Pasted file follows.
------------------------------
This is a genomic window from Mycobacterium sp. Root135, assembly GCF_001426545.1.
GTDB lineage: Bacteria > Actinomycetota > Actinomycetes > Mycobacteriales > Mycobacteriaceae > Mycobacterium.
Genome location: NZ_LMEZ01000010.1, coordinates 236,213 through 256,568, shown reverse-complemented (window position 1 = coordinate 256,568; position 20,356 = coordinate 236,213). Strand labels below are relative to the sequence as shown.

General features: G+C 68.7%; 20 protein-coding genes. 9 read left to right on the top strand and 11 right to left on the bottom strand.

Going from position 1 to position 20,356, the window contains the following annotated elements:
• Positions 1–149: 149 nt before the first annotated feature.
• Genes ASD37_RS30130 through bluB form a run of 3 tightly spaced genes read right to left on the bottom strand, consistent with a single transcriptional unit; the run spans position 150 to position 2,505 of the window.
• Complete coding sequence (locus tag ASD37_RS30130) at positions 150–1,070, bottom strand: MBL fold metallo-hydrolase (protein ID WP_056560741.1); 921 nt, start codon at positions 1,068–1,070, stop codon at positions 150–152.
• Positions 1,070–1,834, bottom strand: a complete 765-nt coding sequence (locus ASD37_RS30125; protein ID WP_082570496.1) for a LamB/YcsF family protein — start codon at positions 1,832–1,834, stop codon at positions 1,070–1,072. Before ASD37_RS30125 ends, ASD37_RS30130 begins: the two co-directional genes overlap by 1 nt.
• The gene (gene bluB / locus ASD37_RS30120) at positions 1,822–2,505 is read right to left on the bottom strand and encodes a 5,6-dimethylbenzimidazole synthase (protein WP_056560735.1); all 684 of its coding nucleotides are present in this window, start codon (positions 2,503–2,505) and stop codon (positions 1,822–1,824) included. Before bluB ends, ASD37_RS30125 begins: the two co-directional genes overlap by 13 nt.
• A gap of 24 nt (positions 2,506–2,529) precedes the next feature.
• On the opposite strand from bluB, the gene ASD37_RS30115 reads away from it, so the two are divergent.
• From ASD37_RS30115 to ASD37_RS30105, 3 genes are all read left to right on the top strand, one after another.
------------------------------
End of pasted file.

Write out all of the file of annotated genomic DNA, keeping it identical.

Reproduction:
This is a genomic window from Mycobacterium sp. Root135, assembly GCF_001426545.1.
GTDB lineage: Bacteria > Actinomycetota > Actinomycetes > Mycobacteriales > Mycobacteriaceae > Mycobacterium.
Genome location: NZ_LMEZ01000010.1, coordinates 236,213 through 256,568, shown reverse-complemented (window position 1 = coordinate 256,568; position 20,356 = coordinate 236,213). Strand labels below are relative to the sequence as shown.

General features: G+C 68.7%; 20 protein-coding genes. 9 read left to right on the top strand and 11 right to left on the bottom strand.

Going from position 1 to position 20,356, the window contains the following annotated elements:
• Positions 1–149: 149 nt before the first annotated feature.
• Genes ASD37_RS30130 through bluB form a run of 3 tightly spaced genes read right to left on the bottom strand, consistent with a single transcriptional unit; the run spans position 150 to position 2,505 of the window.
• Complete coding sequence (locus tag ASD37_RS30130) at positions 150–1,070, bottom strand: MBL fold metallo-hydrolase (protein ID WP_056560741.1); 921 nt, start codon at positions 1,068–1,070, stop codon at positions 150–152.
• Positions 1,070–1,834, bottom strand: a complete 765-nt coding sequence (locus ASD37_RS30125; protein ID WP_082570496.1) for a LamB/YcsF family protein — start codon at positions 1,832–1,834, stop codon at positions 1,070–1,072. Before ASD37_RS30125 ends, ASD37_RS30130 begins: the two co-directional genes overlap by 1 nt.
• The gene (gene bluB / locus ASD37_RS30120) at positions 1,822–2,505 is read right to left on the bottom strand and encodes a 5,6-dimethylbenzimidazole synthase (protein WP_056560735.1); all 684 of its coding nucleotides are present in this window, start codon (positions 2,503–2,505) and stop codon (positions 1,822–1,824) included. Before bluB ends, ASD37_RS30125 begins: the two co-directional genes overlap by 13 nt.
• A gap of 24 nt (positions 2,506–2,529) precedes the next feature.
• On the opposite strand from bluB, the gene ASD37_RS30115 reads away from it, so the two are divergent.
• From ASD37_RS30115 to ASD37_RS30105, 3 genes are all read left to right on the top strand, one after another.